Marketing Lessons in China from 15,000 Feet

Spring Airlines Airbus A320 on the tarmac at X...

Introducing credit cards on China’s Spring Airlines  (Photo credit: Wikipedia)

On an 8 p.m. Spring Airlines flight from Kunming to Shanghai, a crew member started broadcasting about the long night flight ahead of us. Of the travelers among us, he remarked that about 40% on the flight were riding a plane for the first time (how true this is, I have no idea).

He then proceeded to describe the plane we were sitting in — an Airbus 320 flying at an altitude of just over 10,000 meters and a speed of 700+ km per hour, twice the speed of the high speed railway (高铁 – gaotie).

As the country’s first low-cost airline (their market position is similar to Southwest in the United States), the lowest fares were only available online, which required a credit card to purchase. “You can’t find these fares at any agent or at our counter,” he explained, saying this was how the company kept costs low.

“Perhaps you don’t have a credit card at this time, but now, you’re in luck. We understand that many of our customers may not have any credit cards yet, so Spring Airlines has partnered with China Construction Bank, the second largest bank in China to offer you an exclusive Spring Airlines credit card.”  Additionally, he explained, you would be able to get 10% discounts at participating hotels and tour groups.  And … the real kicker was … in understanding the (Chinese) consumer psyche … the first 25 individuals to apply today could apply fee-free, without requiring your shenfenzhen (the Chinese ID card).  “Just push the service button overhead your seat and we’ll bring you an application”

A series of dings went off at that point, as up and down the plane, travelers started expressing their interest.  More than 25 dings out of a flight of about 180 passengers (an astonishing 15+% response rate) went off within the first two minutes, and passengers around me started diligently feeling out the holy grail for all credit card companies — the application.

Even in a short 10-minute session like this, one could see the potential and uniqueness of the Chinese market.  A low-cost air carrier who attracted budget-conscious travelers, many of whom may be experiencing their first flights ever on this segment, and then introducing the concept of reward-tied credit cards on this flight.  Add in the sense of urgency while being able to hear others express interest, and you have the perfect target audience — any marketer’s dream.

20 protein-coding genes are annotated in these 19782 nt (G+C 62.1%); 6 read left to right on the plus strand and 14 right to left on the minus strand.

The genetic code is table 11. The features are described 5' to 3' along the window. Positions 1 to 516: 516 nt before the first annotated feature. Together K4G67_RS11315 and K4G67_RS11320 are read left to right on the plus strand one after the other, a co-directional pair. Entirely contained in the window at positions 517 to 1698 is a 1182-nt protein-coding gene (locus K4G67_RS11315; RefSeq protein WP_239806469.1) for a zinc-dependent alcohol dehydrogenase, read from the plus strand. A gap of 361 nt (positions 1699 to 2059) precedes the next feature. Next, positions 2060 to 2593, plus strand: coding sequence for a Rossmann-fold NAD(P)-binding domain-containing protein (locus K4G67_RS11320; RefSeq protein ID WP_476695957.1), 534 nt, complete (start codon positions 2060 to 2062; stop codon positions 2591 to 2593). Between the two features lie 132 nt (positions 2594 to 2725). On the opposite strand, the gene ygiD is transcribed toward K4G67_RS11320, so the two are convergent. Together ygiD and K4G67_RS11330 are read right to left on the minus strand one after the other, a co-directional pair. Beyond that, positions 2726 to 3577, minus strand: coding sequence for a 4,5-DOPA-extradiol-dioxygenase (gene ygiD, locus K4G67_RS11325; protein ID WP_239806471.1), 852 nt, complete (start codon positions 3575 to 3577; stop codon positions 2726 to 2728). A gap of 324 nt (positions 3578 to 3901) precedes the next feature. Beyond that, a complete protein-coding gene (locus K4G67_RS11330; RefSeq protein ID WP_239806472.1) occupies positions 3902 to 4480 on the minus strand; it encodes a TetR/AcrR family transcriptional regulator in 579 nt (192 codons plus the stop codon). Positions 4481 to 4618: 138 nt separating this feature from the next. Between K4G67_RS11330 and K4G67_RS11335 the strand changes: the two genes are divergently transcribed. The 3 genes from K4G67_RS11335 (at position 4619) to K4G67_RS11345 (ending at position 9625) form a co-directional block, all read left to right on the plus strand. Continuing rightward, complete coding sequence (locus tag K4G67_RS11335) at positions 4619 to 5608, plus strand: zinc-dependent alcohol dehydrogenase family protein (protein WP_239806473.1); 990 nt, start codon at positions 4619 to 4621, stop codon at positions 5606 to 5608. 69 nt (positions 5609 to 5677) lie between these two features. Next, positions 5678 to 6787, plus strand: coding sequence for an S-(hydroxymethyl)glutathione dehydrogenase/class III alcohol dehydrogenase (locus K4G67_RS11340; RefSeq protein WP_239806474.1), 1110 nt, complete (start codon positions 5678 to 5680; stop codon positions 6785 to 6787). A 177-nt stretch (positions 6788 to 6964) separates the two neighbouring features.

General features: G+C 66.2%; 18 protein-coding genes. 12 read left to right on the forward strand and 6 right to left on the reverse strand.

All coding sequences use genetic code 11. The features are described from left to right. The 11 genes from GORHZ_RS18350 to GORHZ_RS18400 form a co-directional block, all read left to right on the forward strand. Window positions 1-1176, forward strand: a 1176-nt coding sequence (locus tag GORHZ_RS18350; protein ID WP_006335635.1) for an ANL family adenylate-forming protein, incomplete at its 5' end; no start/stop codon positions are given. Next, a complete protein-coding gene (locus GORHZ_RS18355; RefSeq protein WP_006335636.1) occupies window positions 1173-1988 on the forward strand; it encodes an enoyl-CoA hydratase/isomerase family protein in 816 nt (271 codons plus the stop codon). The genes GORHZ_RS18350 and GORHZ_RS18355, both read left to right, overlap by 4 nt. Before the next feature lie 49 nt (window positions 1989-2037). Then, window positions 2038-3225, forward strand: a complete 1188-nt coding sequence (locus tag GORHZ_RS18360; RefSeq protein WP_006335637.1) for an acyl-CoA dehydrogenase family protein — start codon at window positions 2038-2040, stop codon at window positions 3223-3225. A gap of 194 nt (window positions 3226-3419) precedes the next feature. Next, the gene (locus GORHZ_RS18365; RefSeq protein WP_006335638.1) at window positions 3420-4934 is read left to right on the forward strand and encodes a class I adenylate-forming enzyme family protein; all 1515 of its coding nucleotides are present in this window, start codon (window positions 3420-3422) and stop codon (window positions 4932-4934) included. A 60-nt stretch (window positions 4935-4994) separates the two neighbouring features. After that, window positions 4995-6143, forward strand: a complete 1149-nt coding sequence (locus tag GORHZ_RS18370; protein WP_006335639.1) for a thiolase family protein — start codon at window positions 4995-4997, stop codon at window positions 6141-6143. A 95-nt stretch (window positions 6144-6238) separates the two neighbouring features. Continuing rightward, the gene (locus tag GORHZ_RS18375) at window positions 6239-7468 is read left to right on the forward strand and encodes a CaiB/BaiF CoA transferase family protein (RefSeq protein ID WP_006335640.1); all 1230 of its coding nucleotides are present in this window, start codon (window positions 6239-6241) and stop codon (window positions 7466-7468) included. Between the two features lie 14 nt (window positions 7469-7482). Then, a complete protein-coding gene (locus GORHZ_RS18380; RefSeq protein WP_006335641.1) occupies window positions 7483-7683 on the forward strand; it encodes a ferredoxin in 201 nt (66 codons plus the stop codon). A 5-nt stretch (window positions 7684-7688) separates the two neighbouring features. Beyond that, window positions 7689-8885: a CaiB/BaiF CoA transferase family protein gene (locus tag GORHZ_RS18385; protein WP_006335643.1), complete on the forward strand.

However, what I found most striking about this series of exchanges, was how it first started — instead of leading with the credit card offer at hand, the conversation started with a bit of educational information that would be of general interest to the majority of folks on the plane — where we were, our altitude, flight times, and some basics on the aircraft. It was an advertisement in the most Chinese form — building a relationship and general rapport before launching into an offer.

Earlier that day, while on a train from Lijiang to Kunming, I experienced something similar and this time around, a train attendant was selling microfiber bath towels.  Similarly, before launching into his infomercial-like spiel, the attendant first started by giving some general information on the train and even quipping a few jokes.

Again, the same sense of urgency and “act now” offer tactics were used, as he offered the first five buyers of the towels a buy-one-get-one free offer. As I sat in the hard seater section of the train (the cheapest section of the train), many of my fellow travelers were farmers who all sat transfixed at the demonstration.  The lady next to me, a 50-year-old farmer from Keqing who belonged to the Bai minority, mumbled “it just feels like a regular towel to me.”

Nonetheless, he ended up selling 20+ towels in our train car alone in the first five minutes.

While these two scenarios represent very unique situations, both in travel, it was a representation of two basic Chinese business principles:

1)  The Chinese consumer market is a growing one. The demand for consumption within China is only starting to grow, and the next five years of China’s growth — as the 12th Economic Five Year Plan posited — will come from a consumer-led one.

2)  Guanxi is everything. Even within short, direct-response, and lead-generation campaigns, establishing initial rapport is important. The relationship has to be mutually beneficial and especially in cases like this, need to start with information that consumers may find immediately helpful.


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